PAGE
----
Spotlight on the South African Market
Chapter 2 - Social, Political and Regulatory Landscape
- Gold exports are the third largest contributor to South African exports.
- Stage 6 load shedding imposes up to 20% curtailment of energy use for energy intensive industrial users in South Africa.
- Domestic precious metals mining, refining and fabrication is governed by legislation, which is updated from time to time to assist and enable transformation and inclusion, and to promote downstream beneficiation.
The ability of South Africa to extract, sell and export raw materials is a long-standing and key benefit towards the country’s economic prosperity. In 2022, South Africa’s non-energy mineral reserves were estimated at around $3 trillion, making it one of the wealthiest non-oil-producing countries in the world. By way of illustration, South Africa holds an estimated 49% of platinum and palladium, 43% of manganese, 35% of chromium and 5% of gold reserves. South Africa dominated global gold production in the 20th century, with over 75% of the world’s gold reserves in 1970. However, due to resource depletion and high operating costs, the country’s dominance in the global gold sector has declined, from first place in the 1970s to 13th in 2022. That said, the South African gold mining industry is the second biggest employer in the sector. According to the Minerals Council of South Africa, the gold industry accounted for 93,000 direct jobs in 2022 and enabled ten additional indirect jobs for every direct role. In addition, with 91% of gold exported in 2021 with a value of $7.4bn, it is the third largest contributor to South Africa’s export earnings after platinum group metals and iron ore.
While the gold industry is vital to the country’s wealth, it is vulnerable to two key deteriorating factors in South Africa today. Given its characteristically deep-level underground mining, electricity and water supply disruption can be costly. Not only does this come at the expense of production, but it also increases health and safety risks. The current energy crisis in the country is most visible through load shedding, a series of rolling blackouts imposed on Eskom’s residential customers to prevent a total collapse of the grid.
Source: EskomSePush, Eskom, Metals Focus
Gold mining producers are not subject to load-shedding as intensive energy users. However, a load curtailment regime is applied, requiring producers to reduce their energy demand. As a rough guide, stage 1 and 2 load-shedding at the residential level will not impact operations, while stages 3 and 4 would involve a 10% load curtailment, stage 5 a 15% lowering, and stage 6 a 20% drop in energy demand. However, as the situation has deteriorated, the ability to manage curtailment has also become more challenging to manage.
While highly problematic in the near-term, there is a silver lining in the form of renewables. In response to the challenges the industry is facing to secure reliable grid power, several gold mining and refining companies have accelerated their decarbonisation plans, opting for renewable solutions aided by the South African government’s landmark decision in 2021 to increase the licensing threshold for embedded generation projects from 1MW to 100MW. For example, Sibanye- Stillwater is developing a 50MW solar PV project to provide electricity for its Kloof ultra-deep level gold mine and Goldfields 40MW solar plant project at South Deep. Meanwhile, the Rand Refinery has invested in the installation of a 2.5 to 3.0MW solar farm and fuel cell to manage potential grid failures and also reduce carbon emissions. In addition, Metal Concentrators’ new refining facility in the Special Economic Zone at Johannesburg International Airport (Oliver Tambo) can sometimes run entirely independently from the utility provider following their 290kW solar installation.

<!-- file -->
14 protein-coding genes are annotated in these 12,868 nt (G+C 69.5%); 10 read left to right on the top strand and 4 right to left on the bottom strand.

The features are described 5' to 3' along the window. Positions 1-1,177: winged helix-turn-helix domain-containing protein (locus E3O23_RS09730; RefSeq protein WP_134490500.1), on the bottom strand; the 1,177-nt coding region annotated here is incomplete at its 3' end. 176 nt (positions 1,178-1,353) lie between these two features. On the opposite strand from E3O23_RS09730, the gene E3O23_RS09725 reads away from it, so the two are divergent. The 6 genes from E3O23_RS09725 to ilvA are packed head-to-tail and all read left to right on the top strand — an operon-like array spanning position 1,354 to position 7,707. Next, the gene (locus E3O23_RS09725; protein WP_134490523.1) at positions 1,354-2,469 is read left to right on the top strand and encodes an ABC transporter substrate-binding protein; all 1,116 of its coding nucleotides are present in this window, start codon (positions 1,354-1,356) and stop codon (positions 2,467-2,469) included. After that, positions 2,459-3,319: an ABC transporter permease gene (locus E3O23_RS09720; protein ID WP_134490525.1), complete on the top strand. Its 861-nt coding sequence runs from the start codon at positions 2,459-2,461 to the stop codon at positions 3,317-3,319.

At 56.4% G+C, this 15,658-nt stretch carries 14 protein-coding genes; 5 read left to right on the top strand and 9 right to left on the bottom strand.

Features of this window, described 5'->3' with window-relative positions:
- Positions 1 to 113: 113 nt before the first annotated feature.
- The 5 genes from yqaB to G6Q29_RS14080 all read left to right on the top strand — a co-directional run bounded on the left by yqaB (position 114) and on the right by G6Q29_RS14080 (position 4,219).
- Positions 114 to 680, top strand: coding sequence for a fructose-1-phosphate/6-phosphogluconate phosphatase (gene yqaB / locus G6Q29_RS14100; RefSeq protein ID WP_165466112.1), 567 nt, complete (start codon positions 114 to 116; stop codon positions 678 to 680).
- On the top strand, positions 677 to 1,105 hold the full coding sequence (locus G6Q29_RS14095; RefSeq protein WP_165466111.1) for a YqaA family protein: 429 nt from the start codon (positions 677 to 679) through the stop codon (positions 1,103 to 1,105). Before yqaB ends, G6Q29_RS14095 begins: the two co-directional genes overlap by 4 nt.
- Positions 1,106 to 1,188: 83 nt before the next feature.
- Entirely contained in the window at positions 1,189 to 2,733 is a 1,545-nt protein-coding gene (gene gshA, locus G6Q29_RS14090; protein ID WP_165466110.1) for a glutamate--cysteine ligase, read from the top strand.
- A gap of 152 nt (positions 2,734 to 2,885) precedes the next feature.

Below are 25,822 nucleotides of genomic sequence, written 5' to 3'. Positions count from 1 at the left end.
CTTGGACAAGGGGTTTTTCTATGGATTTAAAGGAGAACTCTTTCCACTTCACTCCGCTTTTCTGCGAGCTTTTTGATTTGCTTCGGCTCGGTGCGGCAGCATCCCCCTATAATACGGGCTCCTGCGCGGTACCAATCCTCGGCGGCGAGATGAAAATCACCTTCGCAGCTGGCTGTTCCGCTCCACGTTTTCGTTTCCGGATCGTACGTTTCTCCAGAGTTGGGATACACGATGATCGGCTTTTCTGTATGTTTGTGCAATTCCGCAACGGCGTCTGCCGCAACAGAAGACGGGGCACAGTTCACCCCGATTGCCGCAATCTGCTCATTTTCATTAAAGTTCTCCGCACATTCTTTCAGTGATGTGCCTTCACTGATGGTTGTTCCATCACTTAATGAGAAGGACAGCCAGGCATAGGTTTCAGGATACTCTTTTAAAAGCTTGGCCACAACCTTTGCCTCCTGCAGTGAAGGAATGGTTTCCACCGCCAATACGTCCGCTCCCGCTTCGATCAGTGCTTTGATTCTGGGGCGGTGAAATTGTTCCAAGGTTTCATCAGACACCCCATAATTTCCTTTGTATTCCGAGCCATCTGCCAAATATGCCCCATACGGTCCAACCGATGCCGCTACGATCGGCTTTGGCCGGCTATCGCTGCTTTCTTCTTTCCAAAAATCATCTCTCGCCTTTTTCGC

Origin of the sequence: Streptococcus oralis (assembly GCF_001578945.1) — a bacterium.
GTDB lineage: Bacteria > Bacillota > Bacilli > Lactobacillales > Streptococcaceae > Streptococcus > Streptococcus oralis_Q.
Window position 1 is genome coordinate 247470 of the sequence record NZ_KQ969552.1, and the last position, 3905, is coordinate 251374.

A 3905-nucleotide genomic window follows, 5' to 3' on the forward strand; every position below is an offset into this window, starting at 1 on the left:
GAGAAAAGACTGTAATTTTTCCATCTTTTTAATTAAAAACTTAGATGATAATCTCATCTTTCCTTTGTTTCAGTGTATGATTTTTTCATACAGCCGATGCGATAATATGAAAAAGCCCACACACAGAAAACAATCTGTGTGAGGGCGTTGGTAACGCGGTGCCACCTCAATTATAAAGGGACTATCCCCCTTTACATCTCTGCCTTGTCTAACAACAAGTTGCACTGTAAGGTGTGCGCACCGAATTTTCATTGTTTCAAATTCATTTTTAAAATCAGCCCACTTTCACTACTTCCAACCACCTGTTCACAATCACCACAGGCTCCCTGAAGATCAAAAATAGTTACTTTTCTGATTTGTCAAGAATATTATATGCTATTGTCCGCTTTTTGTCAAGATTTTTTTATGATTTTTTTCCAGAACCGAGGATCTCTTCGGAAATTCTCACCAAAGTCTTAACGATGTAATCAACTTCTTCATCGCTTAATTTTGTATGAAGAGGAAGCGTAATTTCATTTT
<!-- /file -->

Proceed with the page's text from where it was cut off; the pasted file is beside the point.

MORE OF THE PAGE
A second factor which weighs heavily on the ability of the gold sector to contribute positively to the economy is the increase in crime and the deterioration in security. While Minerals Council South Africa has highlighted the disruption, loss and cost to the mining industry, the pervasiveness of crime and the growing lawlessness in South Africa can impact the entire value chain. The extent and level of crime are widespread – from gangs attacking mining shafts to community unrest in an effort to gain employment. Meanwhile, the exploitation of gold’s zero-rated export status precipitated various measures by the authorities, which, while curbing illegal activity, created challenging operating conditions for legitimate operators across the entire value chain. On a separate note, both companies and the public are engaging private security companies to protect people and assets, performing functions that used to be the preserve of the police. It is estimated that the private security sector employs around 500,000 people, surpassing the employment rate of the mining industry as a whole.
Protests recorded in South Africa (SA)
Source: Econometrix, ISSafrica